Review: The Debt by M. O'Keefe (The Debt #0.5)

The Debt is a prologue to the new romantic suspense series by the same name from bestselling author M. O'Keefe and is available for free through established e-retailers. The text is also included in the first full-length novel in the series, Lost Without You, so you can choose to wait for that book's release or if you want an idea as to what kind of debt the main characters actually owe and what led them to point that they find themselves in in the longer books.

Tommy, Beth, Simon, Carissa, and Rosa all belong to the St. Jude's Home for Court Placed Juveniles, which they've not-so-lovingly nicknamed "St. Joke's". Why? Because that place isn't a home--it's hell on earth. Even as Tommy and Beth find solace in each other, it's what has put all of them in an even more precarious state, and while Tommy has gotten used to it all, he refuses to stand idly by when Beth is singled out by their tormentor--their foster father.

One night changed everything for these five teenagers and in order to keep their secret safe from the prying eyes of too many on the outside, they strike a bargain, one that they think will allow them to live freely onward. Only it doesn't. They now owe a debt, one that will have them looking over their shoulders for years, until the time comes that payment is demanded. While they knew what to expect at St. Joke's, could the unknown be worse in the end?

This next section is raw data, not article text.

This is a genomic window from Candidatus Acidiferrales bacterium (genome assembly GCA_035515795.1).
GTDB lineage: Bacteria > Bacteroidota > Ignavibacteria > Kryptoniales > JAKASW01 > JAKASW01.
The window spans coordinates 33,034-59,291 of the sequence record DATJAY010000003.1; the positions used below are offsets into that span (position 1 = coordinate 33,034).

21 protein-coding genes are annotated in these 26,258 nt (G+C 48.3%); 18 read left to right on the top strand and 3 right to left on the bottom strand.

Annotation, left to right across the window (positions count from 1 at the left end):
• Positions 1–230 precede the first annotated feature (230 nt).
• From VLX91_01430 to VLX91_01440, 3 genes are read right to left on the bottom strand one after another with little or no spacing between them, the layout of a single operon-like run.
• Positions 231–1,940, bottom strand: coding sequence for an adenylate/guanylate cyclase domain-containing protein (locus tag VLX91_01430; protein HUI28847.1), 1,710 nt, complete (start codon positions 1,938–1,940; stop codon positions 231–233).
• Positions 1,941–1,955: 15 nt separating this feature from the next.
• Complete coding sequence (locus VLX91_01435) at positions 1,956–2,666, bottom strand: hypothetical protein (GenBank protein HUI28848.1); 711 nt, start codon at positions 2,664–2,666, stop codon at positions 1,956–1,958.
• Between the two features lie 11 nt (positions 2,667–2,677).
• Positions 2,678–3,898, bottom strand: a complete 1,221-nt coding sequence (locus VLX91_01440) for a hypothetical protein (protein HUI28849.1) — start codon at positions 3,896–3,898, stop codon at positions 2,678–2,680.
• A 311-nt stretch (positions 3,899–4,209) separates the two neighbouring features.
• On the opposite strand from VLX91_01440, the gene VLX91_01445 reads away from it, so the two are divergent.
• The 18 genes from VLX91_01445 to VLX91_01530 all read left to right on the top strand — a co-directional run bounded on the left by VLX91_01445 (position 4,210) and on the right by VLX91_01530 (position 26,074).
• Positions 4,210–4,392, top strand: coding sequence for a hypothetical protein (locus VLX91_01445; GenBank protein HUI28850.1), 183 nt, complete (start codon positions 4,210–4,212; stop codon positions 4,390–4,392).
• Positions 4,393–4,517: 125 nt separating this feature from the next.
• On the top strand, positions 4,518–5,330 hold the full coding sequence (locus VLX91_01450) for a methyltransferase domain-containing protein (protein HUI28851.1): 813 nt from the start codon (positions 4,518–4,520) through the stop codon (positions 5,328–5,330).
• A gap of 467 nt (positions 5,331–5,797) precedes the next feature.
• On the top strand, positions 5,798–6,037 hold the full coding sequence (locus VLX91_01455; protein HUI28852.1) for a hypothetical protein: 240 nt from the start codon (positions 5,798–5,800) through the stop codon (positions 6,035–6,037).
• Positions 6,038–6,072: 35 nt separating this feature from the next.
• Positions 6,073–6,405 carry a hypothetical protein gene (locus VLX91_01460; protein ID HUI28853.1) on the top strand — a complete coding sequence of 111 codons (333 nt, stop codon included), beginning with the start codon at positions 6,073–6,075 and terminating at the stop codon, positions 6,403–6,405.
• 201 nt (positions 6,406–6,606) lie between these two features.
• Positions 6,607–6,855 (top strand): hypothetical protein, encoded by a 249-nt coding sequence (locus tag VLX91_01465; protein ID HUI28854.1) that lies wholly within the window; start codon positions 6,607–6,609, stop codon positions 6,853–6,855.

This prologue--which was a really quick read--did what it was supposed to: pique my curiosity. I've read the author's romantic suspense novels in the past and those have led me to have high expectations for this duet of hers. Clearly, Tommy and Beth are the ones I'm most focused on and it's their story that's told first, set several years afterwards. After everything they went through in The Debt, I'm curious to see how they're faring as adults.

O'Keefe certainly doesn't disappoint. She's got the creepiness factor on high in the less than forty pages it takes to introduce readers to the main characters and their time in foster care. The suspense is palpable, but it's the fledgling romance between Tommy and Beth that keeps things anchored, and if it's one thing I know based on personal experience, it's that O'Keefe knows her way around the romantic suspense genre. Five stars for The Debt. ♥

Date Read: 05 June 2017

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